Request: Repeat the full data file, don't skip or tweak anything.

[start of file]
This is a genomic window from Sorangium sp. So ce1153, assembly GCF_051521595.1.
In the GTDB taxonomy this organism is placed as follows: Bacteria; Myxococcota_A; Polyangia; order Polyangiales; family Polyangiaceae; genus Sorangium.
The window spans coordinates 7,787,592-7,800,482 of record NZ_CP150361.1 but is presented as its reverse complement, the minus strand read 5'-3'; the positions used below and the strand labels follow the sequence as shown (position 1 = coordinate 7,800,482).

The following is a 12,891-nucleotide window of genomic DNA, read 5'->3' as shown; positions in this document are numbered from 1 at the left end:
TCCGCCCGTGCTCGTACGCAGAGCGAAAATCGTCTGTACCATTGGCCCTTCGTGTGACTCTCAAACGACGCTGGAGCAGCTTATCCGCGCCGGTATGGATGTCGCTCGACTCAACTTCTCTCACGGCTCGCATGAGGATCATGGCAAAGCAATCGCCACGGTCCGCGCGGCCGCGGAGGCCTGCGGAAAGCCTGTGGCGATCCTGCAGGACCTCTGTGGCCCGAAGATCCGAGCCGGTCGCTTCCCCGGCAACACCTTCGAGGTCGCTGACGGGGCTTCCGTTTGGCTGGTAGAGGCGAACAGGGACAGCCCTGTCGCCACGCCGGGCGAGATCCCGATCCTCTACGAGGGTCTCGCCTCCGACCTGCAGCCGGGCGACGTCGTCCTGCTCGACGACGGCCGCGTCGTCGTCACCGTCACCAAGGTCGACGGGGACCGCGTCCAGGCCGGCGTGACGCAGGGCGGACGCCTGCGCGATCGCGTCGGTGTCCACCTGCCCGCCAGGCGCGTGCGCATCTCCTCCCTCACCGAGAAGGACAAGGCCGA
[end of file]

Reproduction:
This is a genomic window from Sorangium sp. So ce1153, assembly GCF_051521595.1.
In the GTDB taxonomy this organism is placed as follows: Bacteria; Myxococcota_A; Polyangia; order Polyangiales; family Polyangiaceae; genus Sorangium.
The window spans coordinates 7,787,592-7,800,482 of record NZ_CP150361.1 but is presented as its reverse complement, the minus strand read 5'-3'; the positions used below and the strand labels follow the sequence as shown (position 1 = coordinate 7,800,482).

The following is a 12,891-nucleotide window of genomic DNA, read 5'->3' as shown; positions in this document are numbered from 1 at the left end:
TCCGCCCGTGCTCGTACGCAGAGCGAAAATCGTCTGTACCATTGGCCCTTCGTGTGACTCTCAAACGACGCTGGAGCAGCTTATCCGCGCCGGTATGGATGTCGCTCGACTCAACTTCTCTCACGGCTCGCATGAGGATCATGGCAAAGCAATCGCCACGGTCCGCGCGGCCGCGGAGGCCTGCGGAAAGCCTGTGGCGATCCTGCAGGACCTCTGTGGCCCGAAGATCCGAGCCGGTCGCTTCCCCGGCAACACCTTCGAGGTCGCTGACGGGGCTTCCGTTTGGCTGGTAGAGGCGAACAGGGACAGCCCTGTCGCCACGCCGGGCGAGATCCCGATCCTCTACGAGGGTCTCGCCTCCGACCTGCAGCCGGGCGACGTCGTCCTGCTCGACGACGGCCGCGTCGTCGTCACCGTCACCAAGGTCGACGGGGACCGCGTCCAGGCCGGCGTGACGCAGGGCGGACGCCTGCGCGATCGCGTCGGTGTCCACCTGCCCGCCAGGCGCGTGCGCATCTCCTCCCTCACCGAGAAGGACAAGGCCGA